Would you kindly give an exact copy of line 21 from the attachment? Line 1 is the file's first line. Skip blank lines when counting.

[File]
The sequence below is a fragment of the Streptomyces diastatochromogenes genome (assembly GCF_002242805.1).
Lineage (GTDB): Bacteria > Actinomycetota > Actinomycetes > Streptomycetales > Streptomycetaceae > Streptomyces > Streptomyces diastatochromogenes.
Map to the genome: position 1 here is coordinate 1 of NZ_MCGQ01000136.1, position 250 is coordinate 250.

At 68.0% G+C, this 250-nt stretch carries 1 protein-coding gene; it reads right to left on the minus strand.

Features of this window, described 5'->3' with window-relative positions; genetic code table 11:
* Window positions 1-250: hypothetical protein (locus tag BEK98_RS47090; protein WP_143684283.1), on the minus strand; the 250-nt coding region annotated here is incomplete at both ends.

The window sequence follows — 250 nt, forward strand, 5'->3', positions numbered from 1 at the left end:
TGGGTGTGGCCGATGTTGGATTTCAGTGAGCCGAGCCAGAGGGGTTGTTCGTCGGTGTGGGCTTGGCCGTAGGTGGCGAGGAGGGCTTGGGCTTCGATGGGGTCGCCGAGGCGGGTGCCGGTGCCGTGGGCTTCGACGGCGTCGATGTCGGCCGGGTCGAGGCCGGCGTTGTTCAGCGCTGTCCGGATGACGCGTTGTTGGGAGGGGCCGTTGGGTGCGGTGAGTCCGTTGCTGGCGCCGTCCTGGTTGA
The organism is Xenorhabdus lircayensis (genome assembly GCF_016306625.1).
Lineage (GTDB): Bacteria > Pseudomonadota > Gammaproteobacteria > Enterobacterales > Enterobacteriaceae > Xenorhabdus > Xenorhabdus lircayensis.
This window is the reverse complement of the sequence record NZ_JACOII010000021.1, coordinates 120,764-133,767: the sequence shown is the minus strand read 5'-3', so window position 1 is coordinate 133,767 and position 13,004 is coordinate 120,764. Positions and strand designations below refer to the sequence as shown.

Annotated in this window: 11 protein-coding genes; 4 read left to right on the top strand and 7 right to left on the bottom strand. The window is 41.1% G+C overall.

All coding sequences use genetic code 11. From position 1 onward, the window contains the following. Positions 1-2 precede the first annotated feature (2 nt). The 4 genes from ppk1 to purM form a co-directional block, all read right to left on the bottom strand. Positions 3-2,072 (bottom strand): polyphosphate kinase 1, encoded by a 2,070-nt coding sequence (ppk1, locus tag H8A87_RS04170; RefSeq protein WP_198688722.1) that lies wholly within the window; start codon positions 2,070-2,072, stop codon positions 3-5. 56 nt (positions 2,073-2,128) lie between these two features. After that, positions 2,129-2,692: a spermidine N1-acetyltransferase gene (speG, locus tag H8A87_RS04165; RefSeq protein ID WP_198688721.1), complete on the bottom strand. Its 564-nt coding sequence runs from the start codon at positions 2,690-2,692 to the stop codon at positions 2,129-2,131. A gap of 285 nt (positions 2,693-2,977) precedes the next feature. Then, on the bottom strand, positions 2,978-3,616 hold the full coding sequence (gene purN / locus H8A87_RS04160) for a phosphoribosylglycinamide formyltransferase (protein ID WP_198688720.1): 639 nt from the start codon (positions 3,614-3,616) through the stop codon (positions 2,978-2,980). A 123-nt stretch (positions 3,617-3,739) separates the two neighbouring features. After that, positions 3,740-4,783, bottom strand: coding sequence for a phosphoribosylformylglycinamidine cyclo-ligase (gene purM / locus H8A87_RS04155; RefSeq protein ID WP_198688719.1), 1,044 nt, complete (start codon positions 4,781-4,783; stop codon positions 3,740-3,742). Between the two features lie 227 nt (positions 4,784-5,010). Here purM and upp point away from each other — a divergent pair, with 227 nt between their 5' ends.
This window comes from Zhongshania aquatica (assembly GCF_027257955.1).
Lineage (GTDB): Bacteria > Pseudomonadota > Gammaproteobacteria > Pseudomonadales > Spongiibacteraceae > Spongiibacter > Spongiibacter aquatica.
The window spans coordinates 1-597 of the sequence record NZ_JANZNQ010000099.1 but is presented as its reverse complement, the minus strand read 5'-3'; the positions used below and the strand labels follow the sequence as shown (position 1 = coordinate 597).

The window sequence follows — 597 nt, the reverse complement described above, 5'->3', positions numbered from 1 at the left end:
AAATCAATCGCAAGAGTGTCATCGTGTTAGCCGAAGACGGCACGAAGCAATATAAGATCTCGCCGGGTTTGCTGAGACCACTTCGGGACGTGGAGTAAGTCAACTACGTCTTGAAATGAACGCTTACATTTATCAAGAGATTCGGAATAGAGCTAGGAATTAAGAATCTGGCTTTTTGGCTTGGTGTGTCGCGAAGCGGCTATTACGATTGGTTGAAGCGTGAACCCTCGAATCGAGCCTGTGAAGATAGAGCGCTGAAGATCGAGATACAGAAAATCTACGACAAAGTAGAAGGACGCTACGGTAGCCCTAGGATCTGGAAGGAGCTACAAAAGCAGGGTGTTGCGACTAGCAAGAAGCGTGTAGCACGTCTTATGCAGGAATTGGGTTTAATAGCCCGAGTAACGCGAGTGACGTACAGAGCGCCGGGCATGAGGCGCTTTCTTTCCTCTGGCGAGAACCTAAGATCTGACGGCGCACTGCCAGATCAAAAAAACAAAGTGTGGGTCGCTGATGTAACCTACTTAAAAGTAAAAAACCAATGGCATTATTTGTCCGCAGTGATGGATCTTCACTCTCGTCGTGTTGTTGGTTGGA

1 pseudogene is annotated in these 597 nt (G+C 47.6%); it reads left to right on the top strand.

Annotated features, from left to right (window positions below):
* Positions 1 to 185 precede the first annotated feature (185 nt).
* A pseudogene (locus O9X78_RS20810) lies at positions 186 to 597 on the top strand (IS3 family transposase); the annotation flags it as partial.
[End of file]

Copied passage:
* Positions 1 to 185 precede the first annotated feature (185 nt).